What’s Polluting the Air (And Our Lungs)?
It’s difficult to get away from air pollutants both outside and inside our homes, thanks to car emissions, pesticides, household cleaners, and naturally occurring gases (to name a few). While it’s not entirely possible to breathe in perfect air unless you live in a bubble, there are a few ways to go about cleaning the air you breathe.
Chemical pollutants are human-made substances that aren’t naturally present to the environment or are found in higher amounts than normal. They’re extremely dangerous to the air we breathe inside and outside of our homes. A few examples of chemical pollutants include carbon monoxide, tobacco and secondhand smoke, VOCs, ozone, radon, and pesticides.
According to an article published by the Harvard School of Public Health, biological pollutants are substances in our environment that come from living organisms. A few sources of these pollutants include bacteria, viruses, mold spores, pet dander, and pollen.Both chemical and biological pollutants can be found in our outdoor air and have varying effects on people and the environment. That’s why it’s important to limit the amount of pollutants in our air.
CULPRITS OF OUTDOOR AIR POLLUTION
Since our outdoor air is key when it comes to sustaining life and protecting the earth from harmful radiation, poor air quality is extremely worrisome (and why keeping the air we breathe clean is so important). According to Health NSW, emissions caused by combustion processes from solid fuel burning and motor vehicles are the biggest contributor to outdoor air pollution, though they aren’t the only culprit. Biological pollutants like mold, dust, pollen, and smoke from wildfires, as well as chemical pollutants like ozone, nitrogen dioxide, sulfur dioxide, and carbon monoxide, are also large contributors to air pollution.
OUTDOOR AIR POLLUTION RISKS
On top of the environmental risks that outdoor air pollution creates, there are many health issues that it can cause you and your family, making it even more important to limit outdoor air pollution.
Short-term health effects:
● Cardiac failure
● Deep vein thrombosis
● Chronic obstructive pulmonary disease
● Respiratory infections
Long-term health effects:
● Long cancer
● Impaired lung development in children
HOW TO LIMIT RISKS
According to the National Center for Biotechnology Information (NCBI), the best way to limit risks and health problems that outdoor air pollution causes is by reducing car emissions.
INDOOR AIR POLLUTION
The Environmental Protection Agency (EPA) says that the air inside our homes can be up to 5x more polluted than the outside air. While you may think using ventilation tactics like opening a few windows removes unwanted air particles, it’s important to recognize that outdoor air pollutants enter through open doors, windows, ventilation systems, and cracks in your home or workplace. That system alone can’t keep your air clean and your family healthy.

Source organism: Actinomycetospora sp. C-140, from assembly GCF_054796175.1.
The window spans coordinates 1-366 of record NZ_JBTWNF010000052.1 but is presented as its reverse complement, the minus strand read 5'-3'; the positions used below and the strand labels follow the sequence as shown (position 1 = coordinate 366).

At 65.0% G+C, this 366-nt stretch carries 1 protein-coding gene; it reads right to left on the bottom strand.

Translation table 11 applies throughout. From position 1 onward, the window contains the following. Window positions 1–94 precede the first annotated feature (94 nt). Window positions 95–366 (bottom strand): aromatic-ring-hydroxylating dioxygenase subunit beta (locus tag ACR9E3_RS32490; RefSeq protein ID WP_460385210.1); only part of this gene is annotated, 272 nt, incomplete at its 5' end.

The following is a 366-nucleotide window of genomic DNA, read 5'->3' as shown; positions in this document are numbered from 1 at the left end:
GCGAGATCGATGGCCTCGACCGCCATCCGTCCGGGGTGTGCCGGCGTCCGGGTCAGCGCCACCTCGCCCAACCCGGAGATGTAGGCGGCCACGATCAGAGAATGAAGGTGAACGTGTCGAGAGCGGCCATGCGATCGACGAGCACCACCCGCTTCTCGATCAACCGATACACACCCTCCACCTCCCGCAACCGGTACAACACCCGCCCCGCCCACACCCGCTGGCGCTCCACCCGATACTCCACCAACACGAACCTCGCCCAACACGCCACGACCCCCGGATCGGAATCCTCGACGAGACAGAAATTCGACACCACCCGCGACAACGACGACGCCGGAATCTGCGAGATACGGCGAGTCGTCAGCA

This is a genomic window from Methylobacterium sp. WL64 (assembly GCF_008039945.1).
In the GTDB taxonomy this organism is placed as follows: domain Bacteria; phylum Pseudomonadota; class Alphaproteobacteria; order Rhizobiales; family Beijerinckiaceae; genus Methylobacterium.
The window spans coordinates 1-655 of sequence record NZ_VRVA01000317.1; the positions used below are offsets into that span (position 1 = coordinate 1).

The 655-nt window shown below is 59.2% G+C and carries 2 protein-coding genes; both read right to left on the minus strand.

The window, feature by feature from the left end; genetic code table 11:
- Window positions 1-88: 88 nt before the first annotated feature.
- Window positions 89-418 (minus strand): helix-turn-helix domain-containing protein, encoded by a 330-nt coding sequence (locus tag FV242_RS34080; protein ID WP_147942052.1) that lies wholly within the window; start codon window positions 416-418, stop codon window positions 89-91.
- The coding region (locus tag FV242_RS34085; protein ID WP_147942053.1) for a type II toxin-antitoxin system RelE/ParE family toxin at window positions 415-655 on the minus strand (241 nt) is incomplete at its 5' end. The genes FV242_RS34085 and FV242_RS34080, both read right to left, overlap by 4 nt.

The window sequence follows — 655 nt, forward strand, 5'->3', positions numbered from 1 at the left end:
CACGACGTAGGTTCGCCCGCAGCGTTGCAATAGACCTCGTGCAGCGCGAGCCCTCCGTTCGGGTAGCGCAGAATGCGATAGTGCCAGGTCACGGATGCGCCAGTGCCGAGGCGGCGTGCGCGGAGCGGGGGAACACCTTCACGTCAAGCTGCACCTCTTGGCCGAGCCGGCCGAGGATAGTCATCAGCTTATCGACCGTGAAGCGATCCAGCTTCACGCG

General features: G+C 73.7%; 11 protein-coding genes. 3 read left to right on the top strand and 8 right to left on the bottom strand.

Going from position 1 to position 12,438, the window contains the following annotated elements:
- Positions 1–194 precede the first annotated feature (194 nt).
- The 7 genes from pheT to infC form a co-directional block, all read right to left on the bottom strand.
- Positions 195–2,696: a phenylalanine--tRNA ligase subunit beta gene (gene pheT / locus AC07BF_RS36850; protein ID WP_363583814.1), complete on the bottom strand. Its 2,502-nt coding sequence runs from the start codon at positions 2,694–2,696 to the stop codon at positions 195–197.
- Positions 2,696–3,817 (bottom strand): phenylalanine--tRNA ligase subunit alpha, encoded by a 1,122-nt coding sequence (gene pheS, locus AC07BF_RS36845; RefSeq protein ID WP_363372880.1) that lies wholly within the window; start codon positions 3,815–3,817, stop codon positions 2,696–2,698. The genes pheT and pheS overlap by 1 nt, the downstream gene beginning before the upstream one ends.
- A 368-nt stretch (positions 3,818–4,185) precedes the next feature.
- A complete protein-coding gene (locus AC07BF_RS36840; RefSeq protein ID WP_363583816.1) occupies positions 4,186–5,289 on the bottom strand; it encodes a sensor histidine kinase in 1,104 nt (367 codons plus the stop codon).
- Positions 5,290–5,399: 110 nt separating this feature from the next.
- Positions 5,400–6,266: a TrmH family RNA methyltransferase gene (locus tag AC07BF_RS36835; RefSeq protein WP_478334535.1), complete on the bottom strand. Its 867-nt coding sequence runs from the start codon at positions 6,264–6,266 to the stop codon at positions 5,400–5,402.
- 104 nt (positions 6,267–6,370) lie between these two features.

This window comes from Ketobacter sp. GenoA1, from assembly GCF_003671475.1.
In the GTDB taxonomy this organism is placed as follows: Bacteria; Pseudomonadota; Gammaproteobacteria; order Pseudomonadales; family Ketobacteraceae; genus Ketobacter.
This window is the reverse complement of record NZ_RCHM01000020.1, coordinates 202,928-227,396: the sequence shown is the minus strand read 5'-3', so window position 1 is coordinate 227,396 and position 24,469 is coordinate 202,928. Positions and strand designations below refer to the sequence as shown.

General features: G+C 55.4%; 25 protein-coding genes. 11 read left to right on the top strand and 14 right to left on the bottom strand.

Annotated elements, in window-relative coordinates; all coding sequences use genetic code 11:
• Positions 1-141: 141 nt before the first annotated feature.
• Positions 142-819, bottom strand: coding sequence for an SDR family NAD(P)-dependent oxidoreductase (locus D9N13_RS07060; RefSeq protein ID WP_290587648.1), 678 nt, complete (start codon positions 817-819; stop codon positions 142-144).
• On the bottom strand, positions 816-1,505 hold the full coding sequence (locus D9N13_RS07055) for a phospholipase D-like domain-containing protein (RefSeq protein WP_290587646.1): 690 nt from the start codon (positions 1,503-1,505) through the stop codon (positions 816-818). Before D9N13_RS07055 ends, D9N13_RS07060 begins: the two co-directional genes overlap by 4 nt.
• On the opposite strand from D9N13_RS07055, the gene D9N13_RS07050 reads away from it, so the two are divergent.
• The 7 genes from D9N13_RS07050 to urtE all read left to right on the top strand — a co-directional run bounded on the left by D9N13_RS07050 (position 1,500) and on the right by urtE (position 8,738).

These pollutants can enter your home in obvious and surprising ways, including:
● Spraying an air freshener
● Bleaching your shower
● Smoke from chimneys
● Contaminated groundwater
● VOCs in water can enter your home while showering and cooking
● Soil and dust that contains outdoor pollutants can be tracked in on your shoes
BIOLOGICAL AND CHEMICAL POLLUTANT SOURCES IN YOUR INDOOR AIR
Combustion Sources: Pollutants that can emit carbon monoxide directly into the air.
● Coal heating
● Cooking appliances
Household Products: Pollutants that release chemicals and VOCs directly into your air.
● Cleaning supplies
● Air fresheners
Building Materials: Pollutants that release unwanted substances into your air.
● Asbestos fibers
● Building insulation
● Pressed wood products
While you’re likely not ready to spend your outdoor time in a bubble (or move to a rainforest), our air purifiers can at least help destroy the pollutants inside your home. So, until we develop an air purifier powerful enough to eliminate all outdoor pollution, they’re a good place to start.
Medical Disclaimer: This content is provided for informational purposes only and not intended to be a substitute for professional medical advice, diagnosis or treatment.
INDOOR AIR QUALITY, EPA: https://www.epa.gov/report-environment/indoor-air -quality
Chapter 5: Indoor Air Pollutants and Toxic Materials, CDC, John Bower: https://www.cdc.gov/nceh/publications/books/housing/cha05.htm
Health effects of outdoor air pollution, Alan Abelsohn, NCBI:https://www.ncbi.nlm.nih.gov/pmc/articles/PMC3155438/#:~:text=Exposure%20to%20outdoor%20air%20pollution%20has%20a%20substantial%20effect%20on,%2C%20cardiac%20failure%2C%20and%20stroke.
Biological Pollution, Harvard School of Public Health: https://www.hsph.harvard.edu/ehep/biological-pollution/